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Rare-Surviving 17th Century Houses Given Grade II* Protection

  • Two rare 17th century terraced buildings in Denmark Street, London given Grade II* listing for their well-preserved architectural detail
  • They chart Soho's history, from middle-class origins through slum conditions and then commercialisation, to the heart of the British music industry in the 1960s and 1970s
  • One outbuilding features graffiti by Sex Pistols - the only physical trace of Punk Rock surviving in the street
  • Listing takes place in the year of 'Punk London: 40 years of subversive culture'

The Department for Culture, Media and Sport has given Grade II* listing to two rare 17th century town houses in London on the advice of Historic England.

Nos. 6 and 7 Denmark Street, London are two of eight original buildings to survive on a street that was laid out between 1686 and 1691 and both have retained much of their character and original features such as panelling, cornices and staircase. They stand out as rare examples of 17th century town houses and have today had their listing upgraded from Grade II to Grade II*, a high category that only 5.5% of listed buildings are in.

The exterior of number 6&7 Denmark Street in London
The exterior of number 6&7 Denmark Street in London © Historic England

Charting the history of Soho

The houses would have been built for the middle classes but during the 18th and 19th centuries the area became a notorious slum, the St Giles Rookery. By the 19th century the houses moved towards commercial use with a number of outhouses becoming metal-working businesses and ground floors became shops.

The heart of the British music industry

In the 20th century, music publishers and sellers of sheet music appeared on the street and it was there that Melody Maker was founded in 1926. By the 1960s and 1970s, Denmark Street was at the heart of the British music industry at a time when its creativity and international influence was at its peak. The street was in its heyday with virtually every building and shop having a connection to music. The Rolling Stones recorded their first album at Regent Sound Studios at no. 4 and the street featured in the early careers of musicians such as David Bowie, who is rumoured to have camped in a second hand ambulance van in the street, and Elton John who worked at a music publishers at no. 20 and wrote Your Song in the street.

A room inside Numbers 6&7 Denmark Street
A room inside Numbers 6&7 Denmark Street © Historic England

Sex Pistols’ studio

The outbuilding of no. 6 is a former workshop, likely to have been built for a silversmith. From about 1975 - 1977 it was leased by Malcolm McClaren who needed a base for his new group, the Sex Pistols, the band credited by many as the originators of Punk Rock. The downstairs room was used as a studio to record early demos and initially Steve Jones and Glen Matlock lived in the upstairs room.

Despite the importance of the street in this musical history, few tangible traces remain in its fabric. However the Sex Pistols left their mark on the outbuilding. The upstairs room contains drawings and graffiti made by John Lydon on the walls. Other bands who used the room in the following years added to the graffiti which remains there today.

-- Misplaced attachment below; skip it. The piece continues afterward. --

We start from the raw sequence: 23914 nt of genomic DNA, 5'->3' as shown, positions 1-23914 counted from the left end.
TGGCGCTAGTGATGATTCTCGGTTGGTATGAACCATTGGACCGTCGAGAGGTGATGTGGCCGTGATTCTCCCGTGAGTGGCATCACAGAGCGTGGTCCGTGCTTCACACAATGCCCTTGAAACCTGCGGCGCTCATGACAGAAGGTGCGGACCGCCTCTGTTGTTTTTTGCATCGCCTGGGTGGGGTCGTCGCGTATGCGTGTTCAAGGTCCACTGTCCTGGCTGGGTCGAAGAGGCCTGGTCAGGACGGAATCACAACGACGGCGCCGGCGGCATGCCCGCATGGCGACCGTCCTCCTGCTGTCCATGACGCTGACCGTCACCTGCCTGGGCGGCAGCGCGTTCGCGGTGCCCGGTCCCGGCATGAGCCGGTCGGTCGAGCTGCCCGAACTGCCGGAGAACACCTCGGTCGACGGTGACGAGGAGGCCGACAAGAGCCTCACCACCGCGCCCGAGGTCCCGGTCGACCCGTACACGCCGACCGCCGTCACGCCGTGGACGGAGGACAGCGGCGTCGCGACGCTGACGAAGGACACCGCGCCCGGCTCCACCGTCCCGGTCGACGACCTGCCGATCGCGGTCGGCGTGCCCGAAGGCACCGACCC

Heritage and First World War Minister David Evennett said:

"These 17th century townhouses not only exhibit well-preserved architectural detail but helped nurture Soho's influence on the global music industry during the 1960s and 1970s. As we celebrate 40 years of punk, I'm delighted to be granting further protection to these buildings which acted as a home and studio to the Sex Pistols."

Emily Gee, Head of Designation at Historic England said:

"Numbers 6 and 7 Denmark Street are some of the very few surviving late 17th century town houses which still have their original character, fixtures and fittings. For this reason they deserve to be listed at Grade II*. The outbuilding at number 6 also features one of the few physical traces of the importance of Denmark Street to the music industry, with graffiti by John Lydon still on the walls. Cultural phenomena can be difficult to capture in the historic environment, yet here we have an imprint of one of the country's most famous bands. These houses chart the history of Soho, and we're delighted that they're being given such important status."

Graffiti by John Lydon
In a room in the Outbuilding of Numbers 6&7 Denmark Street are a number of drawings and written graffiti by John Lydon (Johnny Rotten), including unflattering caricatures of members of the band and their circle. Here is a self portrait of John Lydon © John Schofield, University of York

Richard Metcalfe, Consultant at Consolidated Developments who own the buildings, said:

"St Giles Circus is set to continue as an internationally recognised destination for music, culture and creativity, set in the heart of London. We will continue to deliver a diverse scheme that showcases leading international culture in an iconic setting known for its music and heritage. Having worked alongside the Mayor's Music Venues Taskforce and Camden Council, we are looking to rejuvenate life back into 'Tin Pan Alley' and revitalise this music street."

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